Early in the 80ies, Keith Haring and Jean Michel Basquiat expressed themselves by painting all around the "big apple", covering public spaces of their paintings, mostly the underground.

Tuttomondo, the murales in Pisa was painted in 1989. Keith would have died few months later of AIDS.

His messages of love, hope and peace are nowadays perpetuated by the Keith Haring Foundation .

Michele and Anna, his wife, bring us to visit Lucca, very close to Pisa.

Lucca is a well preserved Medieval town.

What really strikes me is viewing the Roman theatre being incorporated by Medieval urbanisation (pictured).

The day is sunny.

This gentleman takes the opportunity of being cheered up by the sun in the afternoon.

A slow walk within the walls of Lucca is something I definitely recommend of .

You'll discovery so many interesting places and corners, like the one nearby the conservatory.  

On Monday, we leave Michele and his fantastic family, heading to Florence, capital of Renaissance.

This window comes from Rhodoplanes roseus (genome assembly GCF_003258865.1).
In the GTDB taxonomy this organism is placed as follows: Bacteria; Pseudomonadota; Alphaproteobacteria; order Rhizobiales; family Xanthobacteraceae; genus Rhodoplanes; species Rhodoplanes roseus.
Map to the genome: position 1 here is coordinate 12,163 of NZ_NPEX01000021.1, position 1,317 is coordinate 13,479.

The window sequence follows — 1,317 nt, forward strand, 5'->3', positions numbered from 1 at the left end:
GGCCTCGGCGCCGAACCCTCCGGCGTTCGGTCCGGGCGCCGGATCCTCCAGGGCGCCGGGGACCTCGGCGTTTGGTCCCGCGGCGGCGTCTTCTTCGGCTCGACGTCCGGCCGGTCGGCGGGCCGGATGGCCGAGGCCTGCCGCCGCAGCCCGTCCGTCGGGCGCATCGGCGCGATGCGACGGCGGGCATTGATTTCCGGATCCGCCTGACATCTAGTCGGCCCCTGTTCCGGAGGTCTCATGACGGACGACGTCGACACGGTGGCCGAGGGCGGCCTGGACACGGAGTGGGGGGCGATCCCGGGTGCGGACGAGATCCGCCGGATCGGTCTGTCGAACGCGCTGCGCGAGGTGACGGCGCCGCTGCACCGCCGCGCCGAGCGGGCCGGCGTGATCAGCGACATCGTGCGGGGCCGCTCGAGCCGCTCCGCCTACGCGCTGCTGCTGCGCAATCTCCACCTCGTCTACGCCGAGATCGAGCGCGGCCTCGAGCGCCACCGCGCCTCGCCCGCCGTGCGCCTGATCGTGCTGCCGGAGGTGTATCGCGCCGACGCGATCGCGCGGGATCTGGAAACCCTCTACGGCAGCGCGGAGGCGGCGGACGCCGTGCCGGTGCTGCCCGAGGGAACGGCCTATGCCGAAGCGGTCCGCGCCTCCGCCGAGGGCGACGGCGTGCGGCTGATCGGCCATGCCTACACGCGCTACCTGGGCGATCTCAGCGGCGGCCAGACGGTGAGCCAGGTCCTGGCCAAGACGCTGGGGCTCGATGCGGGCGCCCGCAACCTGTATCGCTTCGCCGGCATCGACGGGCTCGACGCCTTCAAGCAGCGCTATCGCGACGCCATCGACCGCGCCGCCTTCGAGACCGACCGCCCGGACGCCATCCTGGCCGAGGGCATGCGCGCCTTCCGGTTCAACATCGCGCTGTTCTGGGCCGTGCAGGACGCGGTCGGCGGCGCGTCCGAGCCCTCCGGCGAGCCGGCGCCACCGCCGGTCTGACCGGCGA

Florence is undoubtedly an open air museum, as we have realised by just getting out the train station.

I have seen so many tourists around here. 

From an art perspective, the climax of this journey is the visit at Galleria degli Uffizi.

We'll be spending at Galleria a whole afternoon, admiring the paintings collection made up by the Medici family along centuries.

Caravaggio, Piero della Francesca, Tiziano, Canaletto, Leonardo Da Vinci, Botticelli are just some of the artists exposed there.

Once in the life, you must come to Tuscany.

By the way, concerning Michelangelo Merisi, also called Caravaggio, the National Gallery in London is currently hosting an exhibition called Beyond Caravaggio dedicated to this revolutionary artist.

It will be on till the 15th January 2017.  

Wednesday, 9 November 2016

Botromagno, the art of making wine

“Dear Sir, I'd be pleased to interview you in regard of your activity of wine making...”. 

10 days ago I’ve e-mailed to Botromagno, a cantina located in Gravina in Puglia (Murgia).